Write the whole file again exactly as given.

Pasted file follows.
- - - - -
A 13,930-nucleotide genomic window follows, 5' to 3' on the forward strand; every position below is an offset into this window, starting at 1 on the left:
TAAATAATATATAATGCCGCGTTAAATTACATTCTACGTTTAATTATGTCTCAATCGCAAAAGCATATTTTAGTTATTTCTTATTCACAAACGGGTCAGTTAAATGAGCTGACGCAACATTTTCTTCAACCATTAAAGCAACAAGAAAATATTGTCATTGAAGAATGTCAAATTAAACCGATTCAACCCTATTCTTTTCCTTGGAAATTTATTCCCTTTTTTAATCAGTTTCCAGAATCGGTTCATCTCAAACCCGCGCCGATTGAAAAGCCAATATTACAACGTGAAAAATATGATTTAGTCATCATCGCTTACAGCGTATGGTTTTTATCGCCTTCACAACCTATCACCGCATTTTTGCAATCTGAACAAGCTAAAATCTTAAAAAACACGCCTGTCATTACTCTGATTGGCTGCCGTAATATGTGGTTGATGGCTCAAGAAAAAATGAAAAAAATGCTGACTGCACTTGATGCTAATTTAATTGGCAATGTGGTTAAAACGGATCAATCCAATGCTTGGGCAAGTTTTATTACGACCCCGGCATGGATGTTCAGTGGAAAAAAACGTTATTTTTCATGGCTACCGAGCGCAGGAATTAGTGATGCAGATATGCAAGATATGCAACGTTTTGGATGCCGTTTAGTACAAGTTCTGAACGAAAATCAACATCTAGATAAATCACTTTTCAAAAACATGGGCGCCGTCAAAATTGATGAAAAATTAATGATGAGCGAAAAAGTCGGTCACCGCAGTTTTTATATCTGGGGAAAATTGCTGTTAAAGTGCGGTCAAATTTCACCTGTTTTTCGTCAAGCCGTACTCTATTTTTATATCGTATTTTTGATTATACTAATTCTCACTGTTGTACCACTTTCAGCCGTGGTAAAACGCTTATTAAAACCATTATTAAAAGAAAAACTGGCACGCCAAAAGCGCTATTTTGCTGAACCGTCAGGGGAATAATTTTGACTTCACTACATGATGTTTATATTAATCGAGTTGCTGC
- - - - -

A 13,930-nucleotide genomic window follows, 5' to 3' on the forward strand; every position below is an offset into this window, starting at 1 on the left:
TAAATAATATATAATGCCGCGTTAAATTACATTCTACGTTTAATTATGTCTCAATCGCAAAAGCATATTTTAGTTATTTCTTATTCACAAACGGGTCAGTTAAATGAGCTGACGCAACATTTTCTTCAACCATTAAAGCAACAAGAAAATATTGTCATTGAAGAATGTCAAATTAAACCGATTCAACCCTATTCTTTTCCTTGGAAATTTATTCCCTTTTTTAATCAGTTTCCAGAATCGGTTCATCTCAAACCCGCGCCGATTGAAAAGCCAATATTACAACGTGAAAAATATGATTTAGTCATCATCGCTTACAGCGTATGGTTTTTATCGCCTTCACAACCTATCACCGCATTTTTGCAATCTGAACAAGCTAAAATCTTAAAAAACACGCCTGTCATTACTCTGATTGGCTGCCGTAATATGTGGTTGATGGCTCAAGAAAAAATGAAAAAAATGCTGACTGCACTTGATGCTAATTTAATTGGCAATGTGGTTAAAACGGATCAATCCAATGCTTGGGCAAGTTTTATTACGACCCCGGCATGGATGTTCAGTGGAAAAAAACGTTATTTTTCATGGCTACCGAGCGCAGGAATTAGTGATGCAGATATGCAAGATATGCAACGTTTTGGATGCCGTTTAGTACAAGTTCTGAACGAAAATCAACATCTAGATAAATCACTTTTCAAAAACATGGGCGCCGTCAAAATTGATGAAAAATTAATGATGAGCGAAAAAGTCGGTCACCGCAGTTTTTATATCTGGGGAAAATTGCTGTTAAAGTGCGGTCAAATTTCACCTGTTTTTCGTCAAGCCGTACTCTATTTTTATATCGTATTTTTGATTATACTAATTCTCACTGTTGTACCACTTTCAGCCGTGGTAAAACGCTTATTAAAACCATTATTAAAAGAAAAACTGGCACGCCAAAAGCGCTATTTTGCTGAACCGTCAGGGGAATAATTTTGACTTCACTACATGATGTTTATATTAATCGAGTTGCTGC